Congratulations — you’ve done it! You’ve got the right job. You live in the right city. You don’t want for weekend plans, and you’re beginning to see yourself as a true adult. But, you’re getting fat.
Don’t be so hard on yourself. Fat happens. It’s a blessing to have booked up weekends, and there’s lots of good food and good times to be had in large cities. If you find that your big-time city life wreaks havoc on your waistline, we’ve got the tools to help. Tighten your body, even with a tight budget. It’s really not that hard.
From Zero (Dollars) to Fit
In a city, the easiest way to start getting fit on a budget is — you guessed it — the Internet. Start with Groupon, Yelp, and your city’s Craigslist or Reddit pages to learn about exercise-based goings on in your city. Find some gyms, workout studios, or group classes. Search similar findings by neighborhood or area of interest, and see what kind of coupons you can find.
There are always deals to be had, but make sure — in this case — to sweat the small stuff. Don’t get locked into any reoccurring payment contracts, and make sure that any classes you purchase work precisely with your schedule. Cities have many opportunities for cheap workouts; there’s no need to settle on something that doesn’t work out for you.
If you don’t have a dime to spend, take your time with research. You’ll have to trade a time investment for a monetary one, but this can pay off in scads. Social bike rides, for example, are common, often free, and partner you with several dozen (or hundred!) other people seeking some sweaty, social fun. New York City has several bike clubs, and lots of resources to pair riders with those of similar styles. Other options include donation-based yoga studios (such as in CuraYoga in Houston, Texas), free salsa classes (often offered on Saturday evenings at Latin restaurants and clubs), or outdoor Tai Chi in public parks. Here’s a list of free exercise classes offered in Washington, D.C. And here’s one for Boston, which recently underwent a citywide free exercise push.
Get Back to Where You Once Belonged
The Beatles sang it; it must be true. If you’ve exhausted all free exercise classes in your city, you can still enjoy some free fitness. Picture yourself as you once were — a child playing outside in the grass. Climbing trees, running wild somewhere green and full of natural light. Brainstorm places in your concrete jungle that can offer you this feeling of natural wonder and childlike freedom, and think of ways to incorporate exercise cheaply (or, better yet, for free).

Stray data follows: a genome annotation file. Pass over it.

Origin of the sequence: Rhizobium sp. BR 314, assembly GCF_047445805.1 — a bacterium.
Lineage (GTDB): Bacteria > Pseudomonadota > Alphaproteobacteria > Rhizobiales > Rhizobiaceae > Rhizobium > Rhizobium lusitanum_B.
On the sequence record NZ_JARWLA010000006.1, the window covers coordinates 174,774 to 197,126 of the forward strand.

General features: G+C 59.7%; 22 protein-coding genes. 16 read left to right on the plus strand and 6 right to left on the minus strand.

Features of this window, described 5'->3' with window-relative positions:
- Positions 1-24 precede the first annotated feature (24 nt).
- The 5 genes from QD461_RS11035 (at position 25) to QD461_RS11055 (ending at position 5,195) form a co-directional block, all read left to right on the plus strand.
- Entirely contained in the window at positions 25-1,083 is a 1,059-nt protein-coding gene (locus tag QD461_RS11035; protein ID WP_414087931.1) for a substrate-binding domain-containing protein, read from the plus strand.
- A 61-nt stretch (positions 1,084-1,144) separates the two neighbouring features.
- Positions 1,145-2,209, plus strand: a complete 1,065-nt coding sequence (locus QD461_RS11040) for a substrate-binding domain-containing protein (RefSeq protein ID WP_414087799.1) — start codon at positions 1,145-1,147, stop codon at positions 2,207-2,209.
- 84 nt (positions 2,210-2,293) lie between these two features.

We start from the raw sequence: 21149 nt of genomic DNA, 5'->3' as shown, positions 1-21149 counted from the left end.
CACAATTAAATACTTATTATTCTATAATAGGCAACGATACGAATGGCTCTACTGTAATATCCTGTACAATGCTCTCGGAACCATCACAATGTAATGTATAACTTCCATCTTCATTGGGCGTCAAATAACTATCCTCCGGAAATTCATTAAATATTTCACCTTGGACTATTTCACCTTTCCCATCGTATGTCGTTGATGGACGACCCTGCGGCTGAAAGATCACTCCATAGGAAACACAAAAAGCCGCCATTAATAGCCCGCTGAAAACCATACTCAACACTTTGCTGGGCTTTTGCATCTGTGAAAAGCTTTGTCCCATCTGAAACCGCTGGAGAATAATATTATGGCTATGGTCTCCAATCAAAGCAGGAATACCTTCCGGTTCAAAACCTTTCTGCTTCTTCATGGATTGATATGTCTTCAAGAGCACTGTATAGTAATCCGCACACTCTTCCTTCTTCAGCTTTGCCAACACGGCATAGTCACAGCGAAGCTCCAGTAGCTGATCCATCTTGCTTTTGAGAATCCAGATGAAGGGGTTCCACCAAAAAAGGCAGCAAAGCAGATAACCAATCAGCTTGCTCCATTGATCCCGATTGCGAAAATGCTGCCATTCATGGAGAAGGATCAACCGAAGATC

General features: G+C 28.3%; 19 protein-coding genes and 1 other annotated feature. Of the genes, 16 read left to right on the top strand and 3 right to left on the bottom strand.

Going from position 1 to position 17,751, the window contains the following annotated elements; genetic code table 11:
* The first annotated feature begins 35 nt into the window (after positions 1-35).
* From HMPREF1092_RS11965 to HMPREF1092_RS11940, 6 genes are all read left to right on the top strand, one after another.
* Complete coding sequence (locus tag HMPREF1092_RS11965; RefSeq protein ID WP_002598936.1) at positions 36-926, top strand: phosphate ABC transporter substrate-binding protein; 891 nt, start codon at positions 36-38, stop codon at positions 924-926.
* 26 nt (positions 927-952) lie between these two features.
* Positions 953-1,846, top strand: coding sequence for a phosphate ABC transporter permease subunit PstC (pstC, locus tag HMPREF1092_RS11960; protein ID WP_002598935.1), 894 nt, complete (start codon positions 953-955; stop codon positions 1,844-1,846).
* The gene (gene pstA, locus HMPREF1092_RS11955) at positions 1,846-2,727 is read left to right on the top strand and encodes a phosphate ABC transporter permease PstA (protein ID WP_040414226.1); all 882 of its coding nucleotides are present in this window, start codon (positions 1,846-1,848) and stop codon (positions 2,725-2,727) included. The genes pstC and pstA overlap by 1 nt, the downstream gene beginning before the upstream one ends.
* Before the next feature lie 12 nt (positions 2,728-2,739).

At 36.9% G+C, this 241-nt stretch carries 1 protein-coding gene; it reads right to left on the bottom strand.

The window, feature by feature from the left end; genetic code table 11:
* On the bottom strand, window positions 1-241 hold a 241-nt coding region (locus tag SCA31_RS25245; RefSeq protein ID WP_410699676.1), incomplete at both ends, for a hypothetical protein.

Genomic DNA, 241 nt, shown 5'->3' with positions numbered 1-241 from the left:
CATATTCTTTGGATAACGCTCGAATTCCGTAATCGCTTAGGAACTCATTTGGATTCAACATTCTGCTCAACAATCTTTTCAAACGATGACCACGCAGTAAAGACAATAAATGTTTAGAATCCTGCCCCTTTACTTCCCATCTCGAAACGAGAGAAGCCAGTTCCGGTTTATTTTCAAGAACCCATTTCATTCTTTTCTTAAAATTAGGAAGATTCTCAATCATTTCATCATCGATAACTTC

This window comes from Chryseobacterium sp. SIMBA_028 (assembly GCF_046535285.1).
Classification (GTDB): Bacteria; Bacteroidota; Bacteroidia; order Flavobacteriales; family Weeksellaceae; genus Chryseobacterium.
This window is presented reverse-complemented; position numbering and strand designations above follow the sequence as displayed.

Most large American cities will have some green spaces, whether they’re large public parks, botanical gardens, or waterfront tree-lined streets. Even if you live in the most urban of areas, you’re bound to be able to find a relatively safe area for walking, jogging, biking, hiking, or simply enjoying some fresh air. Light, self-paced exercises can produce a zenlike feeling, transporting you from city life and into your natural zone. Taking a walk is free. Becoming a runner is as cheap as a good pair of shoes and some earbuds. Make sure you’ve explored local weather reports and any safety issues for whatever green areas you choose. Safety’s cheap, too.
And if you just can’t bring yourself to spend money on classes, participate in social bike rides, or find some green pastures — there’s always the Internet. YouTube has thousands upon thousands of exercise videos you can access right from your crappy studio apartment. All you really need to work out at home is an Internet connection and the right video playlist.
Start here. Try this. If you don’t like those, here are some recommendations from Lance Armstrong’s LiveStrong. And here’s another good resource for free exercise videos online. And if all else fails, you can cut a rug solo to your favorite tunes. (Pro Tip: Make sure your blinds are closed.)
Do the “Is It Worth It?” Math
You’ve done all the free classes. You’re burned out on Central Park. You already park far away, take the stairs, and walk around the block at lunch. Maybe your bike tires are low. Whatever your reason, if it’s time for a new challenge — challenge yourself to get fit without losing fat from your wallet.
One of the most difficult parts of living urban life on a budget is deciding where to cut corners. If you choose to afford a gym membership, you may not be able to send your suits to the dry cleaners. If you keep doing one-off walk-in classes, you’re not spending your exercise money efficiently. Here’s the solution: do the “Is it worth it?” math. If you’ve fallen in love with Bikram yoga, but it’s going to cost you $200 per month at your favorite studio, the only question you’ve got to ask yourself when budgeting is this: Is it worth it?
Is it worth it to skip a concert with friends to get a new pair of cross trainers? Is it worth it to spend $100 on exercise DVDs that are apartment appropriate, but you’re fairly certain you won’t be able to do 100 times? Is it worth it to go out to dinner three times a week and hit the office happy hour, but feel broke and ashamed when your waistline keeps growing and you’re “too broke for Tae Bo” for the sixth week in a row? Probably not, but that’s up to you.
“Is it worth it?” math comes in many forms, but here’s a pro tip to help in your decision making: If it’s about your health, it’s probably worth it. Choosing pilates over pilsner can be difficult, but think about the healthy, happy, and more capable person that emerges over months of these incremental budgeting decisions. Here’s a few free budget planners to help you compartmentalize: Mint, PowerWallet, and some tips from Get Rich Slowly.